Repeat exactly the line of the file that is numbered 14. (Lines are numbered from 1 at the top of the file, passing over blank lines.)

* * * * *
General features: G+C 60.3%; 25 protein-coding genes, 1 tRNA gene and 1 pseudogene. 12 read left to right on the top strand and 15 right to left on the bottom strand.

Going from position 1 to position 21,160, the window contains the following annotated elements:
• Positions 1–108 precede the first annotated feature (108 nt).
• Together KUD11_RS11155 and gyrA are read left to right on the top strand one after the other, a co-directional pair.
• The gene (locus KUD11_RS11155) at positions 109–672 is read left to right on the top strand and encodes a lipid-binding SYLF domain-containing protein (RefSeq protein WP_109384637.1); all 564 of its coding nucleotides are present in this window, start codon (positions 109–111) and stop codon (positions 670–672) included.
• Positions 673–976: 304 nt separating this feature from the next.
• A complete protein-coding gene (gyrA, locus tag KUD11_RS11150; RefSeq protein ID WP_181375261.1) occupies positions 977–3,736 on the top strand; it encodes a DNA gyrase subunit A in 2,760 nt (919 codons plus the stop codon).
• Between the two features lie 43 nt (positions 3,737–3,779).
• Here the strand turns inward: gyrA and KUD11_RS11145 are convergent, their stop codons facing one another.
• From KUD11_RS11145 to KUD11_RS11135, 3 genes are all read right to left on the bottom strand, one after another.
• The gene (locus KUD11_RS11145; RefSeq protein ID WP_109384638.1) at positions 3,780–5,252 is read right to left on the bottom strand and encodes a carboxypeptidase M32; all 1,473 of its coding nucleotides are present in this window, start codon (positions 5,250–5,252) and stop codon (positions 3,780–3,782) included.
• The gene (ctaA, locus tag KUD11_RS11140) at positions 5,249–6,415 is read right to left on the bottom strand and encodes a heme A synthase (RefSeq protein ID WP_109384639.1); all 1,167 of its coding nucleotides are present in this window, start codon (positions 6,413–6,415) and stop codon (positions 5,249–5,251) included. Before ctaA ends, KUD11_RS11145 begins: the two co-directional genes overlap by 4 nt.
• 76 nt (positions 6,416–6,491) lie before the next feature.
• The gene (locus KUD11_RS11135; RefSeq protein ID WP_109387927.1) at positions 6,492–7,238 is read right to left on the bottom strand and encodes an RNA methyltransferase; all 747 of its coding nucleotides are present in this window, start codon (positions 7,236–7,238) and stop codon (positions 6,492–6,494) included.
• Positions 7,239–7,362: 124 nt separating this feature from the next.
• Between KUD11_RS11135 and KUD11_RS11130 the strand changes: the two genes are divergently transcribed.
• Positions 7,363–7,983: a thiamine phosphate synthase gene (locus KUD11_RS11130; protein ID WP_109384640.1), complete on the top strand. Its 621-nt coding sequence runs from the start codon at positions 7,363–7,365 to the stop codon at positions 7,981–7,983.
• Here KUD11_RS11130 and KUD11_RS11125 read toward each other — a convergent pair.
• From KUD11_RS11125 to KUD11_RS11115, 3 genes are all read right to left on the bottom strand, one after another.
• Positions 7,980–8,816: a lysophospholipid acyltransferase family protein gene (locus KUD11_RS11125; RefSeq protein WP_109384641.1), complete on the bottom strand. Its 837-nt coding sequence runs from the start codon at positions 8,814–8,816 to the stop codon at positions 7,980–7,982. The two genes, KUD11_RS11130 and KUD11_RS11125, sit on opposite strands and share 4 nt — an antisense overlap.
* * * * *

• The gene (locus KUD11_RS11135; RefSeq protein ID WP_109387927.1) at positions 6,492–7,238 is read right to left on the bottom strand and encodes an RNA methyltransferase; all 747 of its coding nucleotides are present in this window, start codon (positions 7,236–7,238) and stop codon (positions 6,492–6,494) included.